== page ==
Monthly Archives: June 2007

Thawing Out Cold Cases

Jefferson County Sheriff Mike Brasfield has converged a cream-of-the-crop team of retired law enforcement officers to tackle the county’s unsolved missing persons and homicide cases.

They’re all volunteering for the job, and are residents of Jefferson County. Their law enforcement experience, however, sets them apart — more than 100 years among them, in stints with the Los Angeles County Sheriff’s Office, the federal A.T.F., and even the Mercer Island Police Department.

According to a press release from the office, the cold case “squad” will focus on six and ten cases that date back as much as 40 years.

Among them:

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Probable Cause vs. Reasonable Doubt

An interesting distinction has emerged in the case of the 16-year-old Bainbridge teen arrested last week after police served a search warrant on his house.

Police developed their suspicion — or probable cause — for his arrest through their investigation of threats of violence at Bainbridge High School.

This probable cause was the rationale for the search warrant of the boy’s house that a judge approved. However, police ultimately arrested him on suspicion of crimes that were more or less unrelated to their search warrant application (though I could see an argument that they were related).

But I had to pose the question: is it common for suspected crimes in a search warrant to fall through, while suspected ones during the search warrant application become charges that stick by prosecutors?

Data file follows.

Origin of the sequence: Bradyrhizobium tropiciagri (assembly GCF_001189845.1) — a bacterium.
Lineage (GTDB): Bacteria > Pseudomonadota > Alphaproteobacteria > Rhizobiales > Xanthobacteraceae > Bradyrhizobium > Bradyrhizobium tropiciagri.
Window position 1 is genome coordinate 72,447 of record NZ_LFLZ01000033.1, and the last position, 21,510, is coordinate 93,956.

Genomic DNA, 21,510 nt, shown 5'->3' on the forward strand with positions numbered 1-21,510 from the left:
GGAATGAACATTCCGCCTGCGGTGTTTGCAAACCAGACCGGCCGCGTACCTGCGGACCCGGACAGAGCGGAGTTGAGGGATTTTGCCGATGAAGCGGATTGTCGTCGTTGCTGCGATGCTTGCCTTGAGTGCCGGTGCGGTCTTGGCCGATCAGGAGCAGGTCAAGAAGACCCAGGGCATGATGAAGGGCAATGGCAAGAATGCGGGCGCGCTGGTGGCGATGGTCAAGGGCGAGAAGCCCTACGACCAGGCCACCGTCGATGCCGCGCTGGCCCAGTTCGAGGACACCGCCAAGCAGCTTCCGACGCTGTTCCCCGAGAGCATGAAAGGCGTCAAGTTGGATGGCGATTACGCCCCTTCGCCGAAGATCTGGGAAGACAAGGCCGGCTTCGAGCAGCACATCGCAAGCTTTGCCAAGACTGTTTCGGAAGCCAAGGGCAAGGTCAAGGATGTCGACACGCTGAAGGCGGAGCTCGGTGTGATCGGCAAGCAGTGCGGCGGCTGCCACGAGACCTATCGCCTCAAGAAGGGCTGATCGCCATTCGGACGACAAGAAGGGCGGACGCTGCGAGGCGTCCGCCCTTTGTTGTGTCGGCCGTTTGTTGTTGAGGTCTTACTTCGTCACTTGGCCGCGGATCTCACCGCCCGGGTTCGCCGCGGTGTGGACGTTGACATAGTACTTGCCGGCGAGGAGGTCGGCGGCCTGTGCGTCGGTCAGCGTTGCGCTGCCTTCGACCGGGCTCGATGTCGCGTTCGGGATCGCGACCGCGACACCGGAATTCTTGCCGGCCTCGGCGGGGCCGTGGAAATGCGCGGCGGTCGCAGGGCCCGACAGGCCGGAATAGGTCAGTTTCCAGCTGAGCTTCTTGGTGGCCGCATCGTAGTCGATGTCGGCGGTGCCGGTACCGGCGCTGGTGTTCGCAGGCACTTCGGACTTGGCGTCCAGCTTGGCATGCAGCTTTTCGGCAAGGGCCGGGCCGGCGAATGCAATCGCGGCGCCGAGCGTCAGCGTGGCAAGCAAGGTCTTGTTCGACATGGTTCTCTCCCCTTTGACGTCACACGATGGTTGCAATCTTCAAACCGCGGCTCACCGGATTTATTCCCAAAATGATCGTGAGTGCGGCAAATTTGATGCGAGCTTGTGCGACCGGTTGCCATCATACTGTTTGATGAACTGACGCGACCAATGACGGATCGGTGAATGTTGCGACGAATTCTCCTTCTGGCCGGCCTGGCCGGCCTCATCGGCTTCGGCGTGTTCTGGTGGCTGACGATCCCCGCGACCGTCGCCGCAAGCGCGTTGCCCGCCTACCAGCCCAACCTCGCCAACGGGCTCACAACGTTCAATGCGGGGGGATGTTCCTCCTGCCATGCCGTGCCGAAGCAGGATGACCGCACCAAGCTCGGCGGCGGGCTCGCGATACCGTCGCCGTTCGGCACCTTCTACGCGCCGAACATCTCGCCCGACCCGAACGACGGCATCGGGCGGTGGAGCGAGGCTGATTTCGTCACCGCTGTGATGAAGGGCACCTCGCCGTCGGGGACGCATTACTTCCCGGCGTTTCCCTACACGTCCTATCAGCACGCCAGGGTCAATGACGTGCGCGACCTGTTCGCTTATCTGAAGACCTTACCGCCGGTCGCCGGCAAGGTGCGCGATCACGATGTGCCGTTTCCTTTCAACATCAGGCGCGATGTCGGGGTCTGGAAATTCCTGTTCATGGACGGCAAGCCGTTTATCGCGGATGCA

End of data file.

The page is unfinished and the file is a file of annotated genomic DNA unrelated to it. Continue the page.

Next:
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Hook, Line and Sinker

As Bremerton’s major redevelopment continues, it appears its police department is doing some renovations of its own.

Years of a high per capita violent crime rate and an understaffed police force has made an officer’s work here “reactive” more than “proactive,” many officers have told me.

But police last Thursday targeted vehicle prowlers with a “bait car,” outside the 7-Eleven on Sixth Street and Park Avenue. Prowling and car theft having long been a problem, it appears our local cops were looking for a proactive way to stop it before it impacts real victims — and make thieves think twice about getting into your car next time.

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UPDATE: Vandals Tarnish a Schoolyear’s End

Early June 14, vandals hit North Mason High School, marking the second time in about a month the district has been attacked by graffiti and hooliganism.

In mid-May, vandals struck their bus barn, damaging 28 of the district’s total 33 school buses by breaking gauges and tagging buses, ultimately doing about $10,000 in damage.

In mid-June they chose the high school — spraying more graffiti, discharging fire extinguishers and pushing chairs down the stairs — at a time when the school’s seniors have graduated and there’s only days left in school.

UPDATE: Now, Mason County Sheriff’s deputies believe they’ve solved the case …

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DUI Moves into Felony Realm

On July 1, Washington drivers with four previous DUI convictions in the past 10 years will be eligible for a felony conviction.

Why this matters: felonies are treated in a different court system and penalties are much stiffer — up to five years in a state prison rather than the current maximum of a year in the local jail.

House Bill 3317 passed unanimously in both houses of the legislature and was signed into law in 2006. Its primary sponsor was Rep. Patricia Lantz, D-Gig Harbor.

It signals a new direction for the legislature in DUI law: that following years of lowering the blood-alcohol content threshold to .08 for a DUI conviction — and thus increase the quantity of offenders — lawmakers are pursuing more quality convictions through increased incarceration.